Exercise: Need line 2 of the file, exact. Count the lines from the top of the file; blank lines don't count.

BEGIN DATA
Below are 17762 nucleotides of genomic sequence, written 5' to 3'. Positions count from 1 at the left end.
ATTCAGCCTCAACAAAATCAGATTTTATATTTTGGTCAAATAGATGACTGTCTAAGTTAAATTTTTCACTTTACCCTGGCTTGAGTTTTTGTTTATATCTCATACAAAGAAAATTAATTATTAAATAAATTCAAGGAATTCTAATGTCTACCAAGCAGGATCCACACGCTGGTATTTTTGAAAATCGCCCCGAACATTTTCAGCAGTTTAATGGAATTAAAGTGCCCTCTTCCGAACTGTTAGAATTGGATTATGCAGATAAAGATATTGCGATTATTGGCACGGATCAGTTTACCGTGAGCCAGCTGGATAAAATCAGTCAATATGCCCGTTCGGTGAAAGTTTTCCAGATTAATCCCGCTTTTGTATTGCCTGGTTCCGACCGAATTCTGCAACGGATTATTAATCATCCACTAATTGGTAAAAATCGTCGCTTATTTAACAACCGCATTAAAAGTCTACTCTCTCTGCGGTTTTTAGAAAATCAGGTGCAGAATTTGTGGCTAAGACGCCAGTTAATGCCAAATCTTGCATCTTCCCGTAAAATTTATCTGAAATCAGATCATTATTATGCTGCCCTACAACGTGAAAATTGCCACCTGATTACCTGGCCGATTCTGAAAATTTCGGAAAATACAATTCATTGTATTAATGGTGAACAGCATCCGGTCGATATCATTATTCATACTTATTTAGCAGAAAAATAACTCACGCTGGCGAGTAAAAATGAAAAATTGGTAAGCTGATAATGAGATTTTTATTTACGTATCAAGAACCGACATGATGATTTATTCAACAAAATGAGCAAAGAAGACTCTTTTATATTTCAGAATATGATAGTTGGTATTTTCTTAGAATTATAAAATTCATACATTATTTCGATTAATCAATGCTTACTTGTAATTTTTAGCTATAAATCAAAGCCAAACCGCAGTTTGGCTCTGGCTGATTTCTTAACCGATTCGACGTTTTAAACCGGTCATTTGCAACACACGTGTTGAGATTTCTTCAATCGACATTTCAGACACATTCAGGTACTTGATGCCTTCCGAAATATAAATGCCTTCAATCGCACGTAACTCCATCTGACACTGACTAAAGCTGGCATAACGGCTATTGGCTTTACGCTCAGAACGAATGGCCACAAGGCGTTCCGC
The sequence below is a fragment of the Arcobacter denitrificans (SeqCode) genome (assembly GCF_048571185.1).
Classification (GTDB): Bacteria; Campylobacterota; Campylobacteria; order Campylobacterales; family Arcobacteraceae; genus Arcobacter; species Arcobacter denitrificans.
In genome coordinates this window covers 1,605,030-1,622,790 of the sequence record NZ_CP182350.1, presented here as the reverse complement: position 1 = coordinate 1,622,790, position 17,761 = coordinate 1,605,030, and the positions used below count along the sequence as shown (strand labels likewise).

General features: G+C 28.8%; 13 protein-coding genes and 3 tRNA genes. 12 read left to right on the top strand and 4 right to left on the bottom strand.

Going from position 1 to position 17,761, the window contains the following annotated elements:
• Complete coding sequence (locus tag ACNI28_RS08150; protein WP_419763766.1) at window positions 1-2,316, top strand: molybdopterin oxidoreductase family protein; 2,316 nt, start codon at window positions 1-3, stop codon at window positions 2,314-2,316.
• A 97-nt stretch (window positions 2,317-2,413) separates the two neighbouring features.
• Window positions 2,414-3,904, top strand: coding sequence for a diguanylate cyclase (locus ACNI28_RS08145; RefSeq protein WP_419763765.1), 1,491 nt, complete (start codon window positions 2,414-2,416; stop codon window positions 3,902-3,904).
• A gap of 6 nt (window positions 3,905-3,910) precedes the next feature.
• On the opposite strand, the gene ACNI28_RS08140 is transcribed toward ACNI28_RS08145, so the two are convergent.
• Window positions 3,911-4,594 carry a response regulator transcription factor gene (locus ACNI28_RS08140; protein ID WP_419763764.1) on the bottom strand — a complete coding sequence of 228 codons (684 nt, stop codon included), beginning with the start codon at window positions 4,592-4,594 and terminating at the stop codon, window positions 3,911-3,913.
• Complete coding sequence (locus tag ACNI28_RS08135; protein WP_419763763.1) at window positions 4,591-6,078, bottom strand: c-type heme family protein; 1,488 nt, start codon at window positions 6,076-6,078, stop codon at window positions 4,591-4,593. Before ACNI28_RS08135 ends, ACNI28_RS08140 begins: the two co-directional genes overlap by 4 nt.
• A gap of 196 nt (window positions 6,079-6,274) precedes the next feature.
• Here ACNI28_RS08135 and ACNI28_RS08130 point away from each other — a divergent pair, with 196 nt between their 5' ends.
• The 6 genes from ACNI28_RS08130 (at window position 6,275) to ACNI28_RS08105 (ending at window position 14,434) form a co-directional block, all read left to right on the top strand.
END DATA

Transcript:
ATTCAGCCTCAACAAAATCAGATTTTATATTTTGGTCAAATAGATGACTGTCTAAGTTAAATTTTTCACTTTACCCTGGCTTGAGTTTTTGTTTATATCTCATACAAAGAAAATTAATTATTAAATAAATTCAAGGAATTCTAATGTCTACCAAGCAGGATCCACACGCTGGTATTTTTGAAAATCGCCCCGAACATTTTCAGCAGTTTAATGGAATTAAAGTGCCCTCTTCCGAACTGTTAGAATTGGATTATGCAGATAAAGATATTGCGATTATTGGCACGGATCAGTTTACCGTGAGCCAGCTGGATAAAATCAGTCAATATGCCCGTTCGGTGAAAGTTTTCCAGATTAATCCCGCTTTTGTATTGCCTGGTTCCGACCGAATTCTGCAACGGATTATTAATCATCCACTAATTGGTAAAAATCGTCGCTTATTTAACAACCGCATTAAAAGTCTACTCTCTCTGCGGTTTTTAGAAAATCAGGTGCAGAATTTGTGGCTAAGACGCCAGTTAATGCCAAATCTTGCATCTTCCCGTAAAATTTATCTGAAATCAGATCATTATTATGCTGCCCTACAACGTGAAAATTGCCACCTGATTACCTGGCCGATTCTGAAAATTTCGGAAAATACAATTCATTGTATTAATGGTGAACAGCATCCGGTCGATATCATTATTCATACTTATTTAGCAGAAAAATAACTCACGCTGGCGAGTAAAAATGAAAAATTGGTAAGCTGATAATGAGATTTTTATTTACGTATCAAGAACCGACATGATGATTTATTCAACAAAATGAGCAAAGAAGACTCTTTTATATTTCAGAATATGATAGTTGGTATTTTCTTAGAATTATAAAATTCATACATTATTTCGATTAATCAATGCTTACTTGTAATTTTTAGCTATAAATCAAAGCCAAACCGCAGTTTGGCTCTGGCTGATTTCTTAACCGATTCGACGTTTTAAACCGGTCATTTGCAACACACGTGTTGAGATTTCTTCAATCGACATTTCAGACACATTCAGGTACTTGATGCCTTCCGAAATATAAATGCCTTCAATCGCACGTAACTCCATCTGACACTGACTAAAGCTGGCATAACGGCTATTGGCTTTACGCTCAGAACGAATGGCCACAAGGCGTTCCGC